AF-CBT For Families Experiencing Physical Aggression Or Abuse Served By The Mental Health Or Child Welfare System: An Effectiveness Trial.
Kolko, David J. Herschell, Amy D. Baumann, Barbara L. Hart, Jonathan A.
Published: November 2018
Vol. 23, No. 4 , p. 319-333
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The Partnerships for Families project is a randomized clinical trial to evaluate the effectiveness of Alternatives for Families: A Cognitive Behavioral Therapy (AF-CBT), an evidence-based treatment (EBT) for families who are at risk of or have histories of child physical abuse. Across 10 agencies whose programs were supported by referrals from the mental health or child welfare system, individual providers were randomized to receive AF-CBT training ( n = 90) in a 6-month learning community or treatment as usual (TAU; n = 92) which provided trainings per agency routine. We recruited families served by providers in the AF-CBT ( n = 122) and TAU ( n = 73) conditions and collected multiple outcomes at up to four time points (0, 6, 12, and 18 months). Using univariate tests and growth curve models, the analyses revealed that AF-CBT (vs. TAU) showed improvements in both service systems (e.g., abuse risk, family dysfunction) or one service system (e.g., threats of force, child to parent minor assault), with some outcomes showing no improvement (e.g., parental anger). These findings are discussed in relation to AF-CBT, service system, provider, and family characteristics, and training/dissemination methods that affect the delivery of an EBT for this population in community settings. (Author abstract)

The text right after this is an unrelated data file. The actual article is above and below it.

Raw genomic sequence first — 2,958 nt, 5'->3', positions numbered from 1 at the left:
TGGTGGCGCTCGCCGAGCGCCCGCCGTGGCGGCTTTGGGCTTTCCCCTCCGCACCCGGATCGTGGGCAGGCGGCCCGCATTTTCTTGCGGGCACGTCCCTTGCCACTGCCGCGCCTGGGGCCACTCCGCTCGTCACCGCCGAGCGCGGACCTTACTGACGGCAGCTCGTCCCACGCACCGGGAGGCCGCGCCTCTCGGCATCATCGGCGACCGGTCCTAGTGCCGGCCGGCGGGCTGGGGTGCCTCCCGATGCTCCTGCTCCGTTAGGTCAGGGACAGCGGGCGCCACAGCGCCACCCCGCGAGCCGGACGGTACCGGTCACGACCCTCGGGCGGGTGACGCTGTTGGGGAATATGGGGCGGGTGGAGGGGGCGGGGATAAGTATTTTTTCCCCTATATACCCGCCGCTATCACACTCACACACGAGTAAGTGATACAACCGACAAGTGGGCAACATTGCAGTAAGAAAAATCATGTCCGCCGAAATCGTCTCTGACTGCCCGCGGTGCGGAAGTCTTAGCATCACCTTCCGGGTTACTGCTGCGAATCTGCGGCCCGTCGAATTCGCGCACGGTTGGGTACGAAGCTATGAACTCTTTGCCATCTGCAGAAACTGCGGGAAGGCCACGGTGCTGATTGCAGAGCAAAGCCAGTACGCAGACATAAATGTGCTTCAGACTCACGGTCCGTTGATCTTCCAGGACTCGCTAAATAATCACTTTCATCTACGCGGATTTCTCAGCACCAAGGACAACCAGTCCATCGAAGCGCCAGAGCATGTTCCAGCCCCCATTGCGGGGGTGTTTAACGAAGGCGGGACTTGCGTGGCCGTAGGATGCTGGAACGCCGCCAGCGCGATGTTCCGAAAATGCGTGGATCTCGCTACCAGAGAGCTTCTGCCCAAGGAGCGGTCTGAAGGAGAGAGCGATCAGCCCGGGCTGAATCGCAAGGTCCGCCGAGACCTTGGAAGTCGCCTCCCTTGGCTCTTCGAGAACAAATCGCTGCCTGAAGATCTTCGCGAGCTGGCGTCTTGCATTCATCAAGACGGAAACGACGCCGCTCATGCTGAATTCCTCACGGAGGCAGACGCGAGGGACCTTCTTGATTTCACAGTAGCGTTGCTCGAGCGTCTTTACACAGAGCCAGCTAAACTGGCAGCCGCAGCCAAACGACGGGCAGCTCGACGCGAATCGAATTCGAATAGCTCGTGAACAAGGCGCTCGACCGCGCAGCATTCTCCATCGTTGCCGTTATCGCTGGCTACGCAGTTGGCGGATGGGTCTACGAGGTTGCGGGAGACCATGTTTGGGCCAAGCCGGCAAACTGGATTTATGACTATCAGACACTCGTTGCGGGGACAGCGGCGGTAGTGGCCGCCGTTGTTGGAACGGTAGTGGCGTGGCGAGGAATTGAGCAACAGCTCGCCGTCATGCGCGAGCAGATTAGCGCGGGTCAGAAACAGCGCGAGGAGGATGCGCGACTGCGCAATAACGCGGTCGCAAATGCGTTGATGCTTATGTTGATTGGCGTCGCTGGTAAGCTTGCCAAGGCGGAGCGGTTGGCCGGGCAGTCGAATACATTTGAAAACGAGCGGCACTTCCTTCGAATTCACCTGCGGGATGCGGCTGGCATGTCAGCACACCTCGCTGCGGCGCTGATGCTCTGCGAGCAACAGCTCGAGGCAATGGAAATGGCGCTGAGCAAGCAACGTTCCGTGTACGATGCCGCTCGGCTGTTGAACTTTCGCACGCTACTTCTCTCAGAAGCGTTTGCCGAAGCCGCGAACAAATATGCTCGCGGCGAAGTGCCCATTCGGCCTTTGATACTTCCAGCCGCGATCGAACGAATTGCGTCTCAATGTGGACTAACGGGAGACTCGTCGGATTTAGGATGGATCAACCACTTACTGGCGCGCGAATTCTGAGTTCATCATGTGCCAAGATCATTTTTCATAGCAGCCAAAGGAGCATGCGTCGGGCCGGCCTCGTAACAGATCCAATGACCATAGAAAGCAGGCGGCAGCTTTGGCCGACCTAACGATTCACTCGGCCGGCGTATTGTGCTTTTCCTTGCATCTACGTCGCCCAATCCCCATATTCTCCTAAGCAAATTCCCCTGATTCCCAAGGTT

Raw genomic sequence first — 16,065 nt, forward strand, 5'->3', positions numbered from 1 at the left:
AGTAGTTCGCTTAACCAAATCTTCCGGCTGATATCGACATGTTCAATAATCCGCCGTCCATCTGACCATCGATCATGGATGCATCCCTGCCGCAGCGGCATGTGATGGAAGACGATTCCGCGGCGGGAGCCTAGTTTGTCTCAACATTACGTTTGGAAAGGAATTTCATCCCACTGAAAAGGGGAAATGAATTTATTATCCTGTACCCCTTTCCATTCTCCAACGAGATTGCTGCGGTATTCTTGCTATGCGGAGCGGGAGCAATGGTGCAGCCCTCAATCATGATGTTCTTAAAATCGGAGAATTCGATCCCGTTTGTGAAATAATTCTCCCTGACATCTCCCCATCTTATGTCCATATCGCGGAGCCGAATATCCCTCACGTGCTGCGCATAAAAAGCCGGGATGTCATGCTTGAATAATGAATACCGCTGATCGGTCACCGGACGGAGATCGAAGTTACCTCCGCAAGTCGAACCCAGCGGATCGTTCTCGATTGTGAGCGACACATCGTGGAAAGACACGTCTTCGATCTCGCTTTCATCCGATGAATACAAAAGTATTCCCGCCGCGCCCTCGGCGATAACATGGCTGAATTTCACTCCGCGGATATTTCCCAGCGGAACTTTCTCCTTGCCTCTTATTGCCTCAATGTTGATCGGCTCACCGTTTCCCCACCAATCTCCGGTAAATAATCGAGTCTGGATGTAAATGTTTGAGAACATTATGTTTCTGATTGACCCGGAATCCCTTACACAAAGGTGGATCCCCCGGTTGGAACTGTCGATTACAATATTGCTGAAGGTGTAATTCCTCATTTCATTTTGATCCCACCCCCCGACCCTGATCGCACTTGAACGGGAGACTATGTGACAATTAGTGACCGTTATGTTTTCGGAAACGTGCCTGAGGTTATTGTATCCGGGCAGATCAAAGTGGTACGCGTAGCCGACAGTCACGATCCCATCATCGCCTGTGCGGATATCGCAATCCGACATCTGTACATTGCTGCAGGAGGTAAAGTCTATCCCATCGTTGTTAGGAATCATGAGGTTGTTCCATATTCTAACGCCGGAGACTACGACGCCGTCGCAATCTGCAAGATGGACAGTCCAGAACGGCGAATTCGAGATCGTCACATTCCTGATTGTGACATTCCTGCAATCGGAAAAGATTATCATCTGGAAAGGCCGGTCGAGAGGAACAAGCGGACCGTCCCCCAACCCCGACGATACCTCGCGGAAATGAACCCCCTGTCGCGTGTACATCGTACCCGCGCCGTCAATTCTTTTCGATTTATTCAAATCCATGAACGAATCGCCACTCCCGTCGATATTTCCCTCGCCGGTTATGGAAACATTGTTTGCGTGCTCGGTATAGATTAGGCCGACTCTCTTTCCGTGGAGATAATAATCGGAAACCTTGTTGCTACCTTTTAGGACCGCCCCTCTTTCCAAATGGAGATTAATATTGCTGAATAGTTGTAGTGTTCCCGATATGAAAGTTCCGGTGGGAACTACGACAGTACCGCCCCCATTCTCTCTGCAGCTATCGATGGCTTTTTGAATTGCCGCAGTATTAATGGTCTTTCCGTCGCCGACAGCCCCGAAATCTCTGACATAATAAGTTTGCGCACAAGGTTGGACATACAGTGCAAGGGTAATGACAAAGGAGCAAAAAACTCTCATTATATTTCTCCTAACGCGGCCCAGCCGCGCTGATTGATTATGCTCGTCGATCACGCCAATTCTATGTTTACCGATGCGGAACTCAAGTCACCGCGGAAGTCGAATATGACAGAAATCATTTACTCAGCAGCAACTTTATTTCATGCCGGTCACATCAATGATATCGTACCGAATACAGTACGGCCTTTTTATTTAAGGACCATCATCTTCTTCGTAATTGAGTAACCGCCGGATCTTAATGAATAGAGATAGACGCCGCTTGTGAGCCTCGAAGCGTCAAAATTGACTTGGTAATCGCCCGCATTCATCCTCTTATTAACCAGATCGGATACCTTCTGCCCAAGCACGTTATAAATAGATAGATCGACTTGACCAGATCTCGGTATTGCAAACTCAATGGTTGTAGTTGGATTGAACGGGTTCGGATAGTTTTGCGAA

aggression; child abuse; physical abuse; Cognitive therapy; professional training; therapeutic effectiveness; anger; mental health services;